Thursday, January 08, 2009

Rutherford B. Hayes: Uncontroversial Man Elected Controversially

Sexy pre-beard days.
Rutherford Birchard Hayes, our nation's nineteenth (and possibly most sketchily elected) president, was born in 1822 in Ohio. His father died of typhus before little Ruddy was born, and the family was taken care of by mother Sophia's brother, Sardis Birchard, a well-to-do Ohio merchant. Uncle Sardis made sure Rutherford and his beloved sister Fanny were well taken care of. He insisted Rutherford go to school, and eventually the future president graduated from Kenyon College, becoming an honorary Delta Kappa Epsilon fraternity brother. After graduating from Harvard Law School in 1845, Rutherford passed the bar and began practicing law in Ohio. He moved to Cincinnati (for all the hot legal action), and eventually met and married Lucy Webb in 1856. She was apparently awesome and actually, like, went to college and whatnot.

 When the Civil War broke out, anti-slavery Hayes decided to form a military company with some of his literary club friends from Cincinnati. This is when he began growing his awesome beard. He became a major in the army, and rose up the ranks to a brevetted major general (whatever that is) by the end of the war. He loved his enlisted men, and they served largely in West Virginia. Under his command was another future president, our dear friend William McKinley. Lucy and her young children would come camp with Rutherford and his troops as often as possible. She was known to "mother" the soldiers and helped tend to injuries, illness, and performed various womanly duties like sewing and having her babies die. Hayes was injured several times during the war, but always returned to his post. According to the 'pedia, he had four horses shot out from under him during military action. Talk about scary. Fucking horses. They should have used motorcycles instead. The Ohio Republican Party nominated him for Congress in 1864, and though refusing to leave the battlefield to campaign, he won and served in the House of Representatives after the war ended. Later he served a few terms as Ohio's governor.

Always with the hand in the coat.
Maybe he had some extra fingers.
He was drafted as a dark horse candidate in the 1876 presidential election and as he was basically inoffensive, eventually become the default nominee. His VP, William A. Wheeler, became a good friend and Hayes kept a large portrait of him hanging in his home after retirement. He was to run in the general against Bourbon Democrat Samuel Tilden. Tragically, Bourbon Democrats were conservatives, and were not actually running a Kentucky whiskey cartel. In an election full of disenfranchisement and widespread voter irregularities (especially in the South), Tilden won the popular vote, but since electoral college votes were contested in a number of states, Tilden was one short for the win-win. Congress set up a somewhat sketchy Electoral Commission to determine the winner (better or worse than the Supreme Court?). In the Compromise of 1877, Democrats agreed to hand the contested votes to Hayes to win by one in the electoral college if he would promise to end Reconstruction in the South and put at least one southerner in his cabinet. Needless to say, it was controversial. Hayes took the oath of office secretly in the White House the day before the public inauguration because of fears of Democratic sabotage.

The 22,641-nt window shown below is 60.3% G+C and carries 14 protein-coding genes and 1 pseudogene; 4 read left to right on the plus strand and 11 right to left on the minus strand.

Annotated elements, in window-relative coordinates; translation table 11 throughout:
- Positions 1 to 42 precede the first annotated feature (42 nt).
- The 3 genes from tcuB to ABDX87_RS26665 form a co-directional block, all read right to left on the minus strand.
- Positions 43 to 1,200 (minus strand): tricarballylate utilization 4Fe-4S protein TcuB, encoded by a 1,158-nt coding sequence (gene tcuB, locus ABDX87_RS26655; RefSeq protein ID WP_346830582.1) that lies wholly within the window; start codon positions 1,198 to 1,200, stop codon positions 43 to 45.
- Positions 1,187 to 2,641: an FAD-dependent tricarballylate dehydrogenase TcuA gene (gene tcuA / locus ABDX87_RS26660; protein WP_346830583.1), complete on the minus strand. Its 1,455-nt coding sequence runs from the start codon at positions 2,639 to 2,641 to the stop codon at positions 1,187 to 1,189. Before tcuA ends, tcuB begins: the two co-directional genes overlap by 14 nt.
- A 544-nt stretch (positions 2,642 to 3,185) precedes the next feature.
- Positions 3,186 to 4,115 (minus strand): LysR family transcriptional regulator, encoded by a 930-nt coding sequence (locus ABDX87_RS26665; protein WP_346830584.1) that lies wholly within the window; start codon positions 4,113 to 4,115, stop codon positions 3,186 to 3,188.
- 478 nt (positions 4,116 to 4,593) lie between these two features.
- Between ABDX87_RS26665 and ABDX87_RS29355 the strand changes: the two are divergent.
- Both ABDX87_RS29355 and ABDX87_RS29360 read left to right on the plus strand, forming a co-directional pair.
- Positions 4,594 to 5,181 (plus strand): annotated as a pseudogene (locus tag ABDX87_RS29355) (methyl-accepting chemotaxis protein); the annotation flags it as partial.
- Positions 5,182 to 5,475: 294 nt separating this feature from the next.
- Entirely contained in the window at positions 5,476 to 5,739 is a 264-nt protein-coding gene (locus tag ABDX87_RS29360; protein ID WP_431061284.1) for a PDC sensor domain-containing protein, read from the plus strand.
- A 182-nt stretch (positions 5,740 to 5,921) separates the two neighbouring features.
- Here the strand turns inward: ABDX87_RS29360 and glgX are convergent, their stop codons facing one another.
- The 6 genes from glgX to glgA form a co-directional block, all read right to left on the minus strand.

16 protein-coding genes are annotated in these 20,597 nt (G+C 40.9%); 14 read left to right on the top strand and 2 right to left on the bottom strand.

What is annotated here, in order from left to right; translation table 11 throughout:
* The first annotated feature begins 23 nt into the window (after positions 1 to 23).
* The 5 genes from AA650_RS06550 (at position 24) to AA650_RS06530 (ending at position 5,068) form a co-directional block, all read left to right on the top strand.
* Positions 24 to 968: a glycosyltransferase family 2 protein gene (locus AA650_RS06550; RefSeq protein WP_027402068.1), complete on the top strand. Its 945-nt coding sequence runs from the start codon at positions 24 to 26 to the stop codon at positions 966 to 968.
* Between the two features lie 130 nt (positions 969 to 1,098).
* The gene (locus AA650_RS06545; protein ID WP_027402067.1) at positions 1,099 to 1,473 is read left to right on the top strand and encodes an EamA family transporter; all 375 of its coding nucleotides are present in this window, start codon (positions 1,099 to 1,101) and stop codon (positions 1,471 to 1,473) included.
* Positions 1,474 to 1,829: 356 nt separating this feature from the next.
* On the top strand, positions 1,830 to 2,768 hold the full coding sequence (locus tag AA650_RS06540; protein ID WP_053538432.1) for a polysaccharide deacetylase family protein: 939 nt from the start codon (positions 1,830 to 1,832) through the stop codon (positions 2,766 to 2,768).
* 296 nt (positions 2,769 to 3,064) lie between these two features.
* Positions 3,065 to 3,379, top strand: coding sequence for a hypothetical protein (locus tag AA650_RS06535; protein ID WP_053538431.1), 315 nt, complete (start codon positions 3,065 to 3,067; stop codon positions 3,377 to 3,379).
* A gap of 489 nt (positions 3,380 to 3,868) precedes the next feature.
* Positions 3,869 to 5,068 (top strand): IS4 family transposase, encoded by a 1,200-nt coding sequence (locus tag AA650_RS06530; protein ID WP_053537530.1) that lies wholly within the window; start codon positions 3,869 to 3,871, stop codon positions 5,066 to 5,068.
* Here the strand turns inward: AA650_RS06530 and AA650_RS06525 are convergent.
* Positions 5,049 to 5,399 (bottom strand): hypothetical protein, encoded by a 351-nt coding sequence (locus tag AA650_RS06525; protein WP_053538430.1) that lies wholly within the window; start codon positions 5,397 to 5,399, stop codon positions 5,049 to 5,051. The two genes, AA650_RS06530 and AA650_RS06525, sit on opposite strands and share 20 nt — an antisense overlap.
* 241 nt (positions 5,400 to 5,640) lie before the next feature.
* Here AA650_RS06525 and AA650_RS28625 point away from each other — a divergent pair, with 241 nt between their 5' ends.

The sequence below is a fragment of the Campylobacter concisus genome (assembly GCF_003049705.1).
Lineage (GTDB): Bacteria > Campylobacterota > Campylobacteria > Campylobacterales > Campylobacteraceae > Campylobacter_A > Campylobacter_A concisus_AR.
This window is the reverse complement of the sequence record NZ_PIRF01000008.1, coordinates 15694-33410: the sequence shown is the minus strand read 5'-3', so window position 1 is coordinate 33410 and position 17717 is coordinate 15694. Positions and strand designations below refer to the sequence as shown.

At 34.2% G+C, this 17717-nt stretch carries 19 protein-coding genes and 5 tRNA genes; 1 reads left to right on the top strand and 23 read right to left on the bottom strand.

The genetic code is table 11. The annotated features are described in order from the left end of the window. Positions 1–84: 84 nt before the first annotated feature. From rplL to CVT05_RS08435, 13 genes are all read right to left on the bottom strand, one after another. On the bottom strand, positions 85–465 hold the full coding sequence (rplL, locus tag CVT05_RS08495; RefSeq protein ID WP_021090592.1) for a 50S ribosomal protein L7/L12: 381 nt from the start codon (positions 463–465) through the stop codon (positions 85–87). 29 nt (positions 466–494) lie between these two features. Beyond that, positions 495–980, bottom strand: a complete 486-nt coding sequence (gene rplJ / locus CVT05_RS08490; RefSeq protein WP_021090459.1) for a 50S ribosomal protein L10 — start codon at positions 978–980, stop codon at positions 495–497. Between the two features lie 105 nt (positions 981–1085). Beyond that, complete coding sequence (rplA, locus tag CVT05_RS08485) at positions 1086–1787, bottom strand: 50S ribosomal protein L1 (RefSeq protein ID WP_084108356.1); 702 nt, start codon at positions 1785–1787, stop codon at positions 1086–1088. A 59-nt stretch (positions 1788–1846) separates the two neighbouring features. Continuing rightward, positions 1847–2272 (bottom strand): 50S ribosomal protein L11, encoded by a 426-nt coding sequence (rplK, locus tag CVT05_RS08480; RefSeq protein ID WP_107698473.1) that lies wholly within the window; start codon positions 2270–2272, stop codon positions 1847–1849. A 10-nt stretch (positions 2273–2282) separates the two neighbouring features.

As president, Hayes tried somewhat but mostly failed to protect black civil rights in the South. He called out federal troops during the Great Railroad Strike of 1877. That was kind of an unpopular move; killing striking workers and whatnot. Hayes had set out to only serve one term, and held to his promise. After his term ended in 1881, the Hayeses moved into the house at Spiegel Grove in what is now Fremont, OH that Uncle Sardis had built and that they had expanded on. Lucy and Rutherford had three sons who lived to adulthood and one favored daughter, Fanny, named for the president's sister. As an ex-president Hayes served as a trustee to the Ohio State University and continued to work for social justice movements until his death from heart attack complications in 1893. Oh, and unlike his drunky-drunk predecessor Grant, Hayes didn't allow any booze or card-playing or fun at all in the White House.


  1. can you PLEASE PLEASE PLEASE write a history textbook someday? one with lots of swearing, alcohol references, and sarcasm????? i feel like i just learned a lot AND it wasn't boring! BRAVO! :)

    also, i miss you! and what the hell am i doing up, reading your blog??? i have to get up at 5:00am!!!!!!!!

  2. I feel so much smarter now!
    I wish someone would film a Civil War reenactment with motorcycles, that would make my day.
    But if I were president, you can bet your money, or someone else's, that there would be a shit-ton of booze in the White House. I think I would open some sort of hip bar in the lobby probably. What kind of a president doesn't allow alcohol or cards? Fuck that!